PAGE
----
Home > Articles > Pentagon Cuts: Targeting the Bureaucracy to Save the Budget

Pentagon Cuts: Targeting the Bureaucracy to Save the Budget

August 10th, 2010

pentagonDefense Secretary Robert Gates announced significant belt-tightening measures yesterday in hopes of saving the department from externally imposed cuts that could undermine needed resources and capabilities. “My greatest fear is that in economic tough times, people will see the defense budget as the place to solve the nation’s deficit problems, the place to find money for other parts of the government,” Gates said.

Numerous news accounts this morning outline the planned cuts, which are summarized as follows (for a full list, see the slides released on DoD Efficiency Decisions):

  • Reducing reliance on contractors and freeze personnel: a 10 percent reduction in service support contracts each year over the next three years, with no automatic replacement of departing contractors with full-time civilian personnel. Office of the Secretary of Defense (OSD), defense agencies and combatant command personnel levels will stay frozen at this year’s level (Fiscal Year 2010) for the next three years. This means the current government push to in-source will now shrink to specific fields, such as the acquisition workforce.
  • Cutting senior personnel: the number of general officer and senior civilian executive billets will stay frozen at the current year’s level. Over the next two years, at least 50 flag officer and 150 senior civilian billets will be cut.
  • Maximizing “Economies of scale” and instituting a “Culture of Saving”: DoD IT assets will be consolidated to identify smart, cost-saving purchasing and operating strategies. To promote the culture of saving, cost estimates will be required for each proposed initiative.
  • Reducing excessive oversight and reports: freeze DoD-required reports, cut the funding for advisory studies by 25 percent and publish the actual cost of preparation for each report on the front of the document. This is interesting in that little attention is paid to the amount of time and effort expended on providing information to oversight requests, reports, and other such tasks. At both OSD and combatant command levels, this seems to demand a disproportionate amount of time and effort at the expense of other priorities. Publishing that information upfront will be a good way to force the questions of relevancy and prioritization.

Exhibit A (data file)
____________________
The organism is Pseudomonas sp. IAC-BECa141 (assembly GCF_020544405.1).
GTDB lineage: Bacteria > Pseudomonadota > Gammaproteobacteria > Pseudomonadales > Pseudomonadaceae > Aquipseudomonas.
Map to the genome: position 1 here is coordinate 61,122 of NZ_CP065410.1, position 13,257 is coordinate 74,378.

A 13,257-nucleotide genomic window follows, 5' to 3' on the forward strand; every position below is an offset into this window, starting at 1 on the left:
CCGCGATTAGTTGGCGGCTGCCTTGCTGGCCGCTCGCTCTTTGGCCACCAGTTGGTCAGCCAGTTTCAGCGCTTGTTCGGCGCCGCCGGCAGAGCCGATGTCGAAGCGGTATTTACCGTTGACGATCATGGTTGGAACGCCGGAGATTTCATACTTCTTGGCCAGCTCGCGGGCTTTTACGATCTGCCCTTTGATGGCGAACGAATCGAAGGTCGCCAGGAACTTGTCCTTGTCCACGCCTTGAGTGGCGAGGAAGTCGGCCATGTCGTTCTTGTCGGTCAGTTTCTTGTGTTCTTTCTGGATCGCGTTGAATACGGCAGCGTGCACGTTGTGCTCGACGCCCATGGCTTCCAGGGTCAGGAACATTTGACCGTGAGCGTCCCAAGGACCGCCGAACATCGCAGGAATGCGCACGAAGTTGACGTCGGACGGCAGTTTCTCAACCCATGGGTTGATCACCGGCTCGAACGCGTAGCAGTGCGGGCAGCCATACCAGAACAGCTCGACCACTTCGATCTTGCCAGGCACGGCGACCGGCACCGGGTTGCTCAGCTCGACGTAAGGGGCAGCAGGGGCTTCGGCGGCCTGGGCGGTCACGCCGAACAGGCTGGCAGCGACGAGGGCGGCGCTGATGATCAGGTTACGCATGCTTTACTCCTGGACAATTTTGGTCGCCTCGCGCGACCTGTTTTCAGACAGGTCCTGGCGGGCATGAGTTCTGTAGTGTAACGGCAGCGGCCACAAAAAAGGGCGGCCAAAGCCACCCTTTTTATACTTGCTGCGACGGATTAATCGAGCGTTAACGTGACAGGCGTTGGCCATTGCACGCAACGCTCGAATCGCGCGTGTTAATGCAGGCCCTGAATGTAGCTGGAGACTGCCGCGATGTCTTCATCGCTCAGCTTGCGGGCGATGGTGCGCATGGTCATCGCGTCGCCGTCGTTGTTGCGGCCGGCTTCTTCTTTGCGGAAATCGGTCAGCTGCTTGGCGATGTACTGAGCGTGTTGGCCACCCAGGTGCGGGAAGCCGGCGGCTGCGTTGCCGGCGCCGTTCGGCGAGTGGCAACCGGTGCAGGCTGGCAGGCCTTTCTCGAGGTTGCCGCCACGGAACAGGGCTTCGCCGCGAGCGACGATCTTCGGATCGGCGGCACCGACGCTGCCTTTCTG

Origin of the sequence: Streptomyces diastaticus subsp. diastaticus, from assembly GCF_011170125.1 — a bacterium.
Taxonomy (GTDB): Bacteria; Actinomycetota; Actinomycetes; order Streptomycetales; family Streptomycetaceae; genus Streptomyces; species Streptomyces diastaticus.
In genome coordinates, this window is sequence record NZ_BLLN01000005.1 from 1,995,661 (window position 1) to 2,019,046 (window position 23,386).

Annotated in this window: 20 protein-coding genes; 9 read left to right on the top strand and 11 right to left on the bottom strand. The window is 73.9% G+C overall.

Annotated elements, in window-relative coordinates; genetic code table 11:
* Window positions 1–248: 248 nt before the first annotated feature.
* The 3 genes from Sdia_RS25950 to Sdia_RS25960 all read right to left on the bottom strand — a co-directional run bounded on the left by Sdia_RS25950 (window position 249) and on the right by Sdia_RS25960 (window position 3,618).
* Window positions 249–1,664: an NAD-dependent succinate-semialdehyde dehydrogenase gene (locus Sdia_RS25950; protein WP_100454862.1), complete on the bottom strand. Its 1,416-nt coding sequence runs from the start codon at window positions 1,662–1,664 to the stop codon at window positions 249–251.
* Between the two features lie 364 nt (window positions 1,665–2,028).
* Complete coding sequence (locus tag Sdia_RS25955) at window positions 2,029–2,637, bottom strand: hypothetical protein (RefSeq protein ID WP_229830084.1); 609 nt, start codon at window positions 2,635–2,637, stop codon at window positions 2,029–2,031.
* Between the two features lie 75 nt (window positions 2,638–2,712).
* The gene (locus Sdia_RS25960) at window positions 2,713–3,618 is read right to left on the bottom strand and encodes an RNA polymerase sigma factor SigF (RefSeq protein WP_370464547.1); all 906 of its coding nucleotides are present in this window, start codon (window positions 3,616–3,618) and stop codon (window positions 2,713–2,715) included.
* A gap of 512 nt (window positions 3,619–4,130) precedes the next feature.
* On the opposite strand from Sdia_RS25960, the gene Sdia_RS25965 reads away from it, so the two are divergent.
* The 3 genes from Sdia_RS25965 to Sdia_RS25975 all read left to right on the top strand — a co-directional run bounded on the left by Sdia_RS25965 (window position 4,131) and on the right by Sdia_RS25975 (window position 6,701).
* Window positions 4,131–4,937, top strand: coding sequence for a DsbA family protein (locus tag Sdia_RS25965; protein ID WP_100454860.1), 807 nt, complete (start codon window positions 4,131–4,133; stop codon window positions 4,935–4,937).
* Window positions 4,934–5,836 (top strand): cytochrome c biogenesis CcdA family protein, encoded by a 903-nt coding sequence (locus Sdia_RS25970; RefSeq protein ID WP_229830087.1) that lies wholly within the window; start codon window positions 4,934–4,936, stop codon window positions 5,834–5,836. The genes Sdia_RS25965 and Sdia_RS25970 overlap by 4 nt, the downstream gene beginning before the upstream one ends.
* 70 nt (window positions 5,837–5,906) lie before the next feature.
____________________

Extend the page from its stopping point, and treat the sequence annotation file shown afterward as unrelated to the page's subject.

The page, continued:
• Streamlining defense intelligence activities: a 10 percent reduction in contracts supporting intelligence functions and a freeze on senior executive service positions within the DoD intelligence community.
  • Cutting entire organizations: here’s where the more unprecedented of Gates’ measures emerge. Joint Forces Command (JFCOM), based in Norfolk, Va., will be closed, along with the Business Transformation Agency and the Office of the Assistant Secretary of Defense for Network and Information Integration.

Some of these seem like no-brainers. It is hard to believe, for instance, that proposed initiatives to date have not included cost estimates. Or that the Pentagon does not actually have a figure for time and resources expended on reports – Gates said, “At this time, nobody knows what they cost.”

On the other hand, the New York Times reports Pentagon officials could not recall precedent for the shuttering of a command as proposed for JFCOM. While several combatant commands have previously been stood up and subsequently inactivated, they were merged into new commands, not “vanished off the books.”

Worth watching here will be the political response. While Pentagon officials are saying they do not need congressional authorization to make the cuts, Congress may think otherwise. Virginian governor Robert McDonnell has already put his stake in the ground with intent to fight the decision, while the White House has issued a statement in support of the planned changes. Partisan differences will likely fall along the line of comments made by ranking Republican on the House Armed Services Committee, Buck McKeon, expressing doubt that “these savings will be reinvested into America’s defense requirements.” This reinvestment is, of course, central to Gates’ overarching intention, which is not to cut the overall budget but find an additional 1 – 2 percent in savings to enable much needed service modernization while maintaining slow, steady growth.

Renanah Miles Articles

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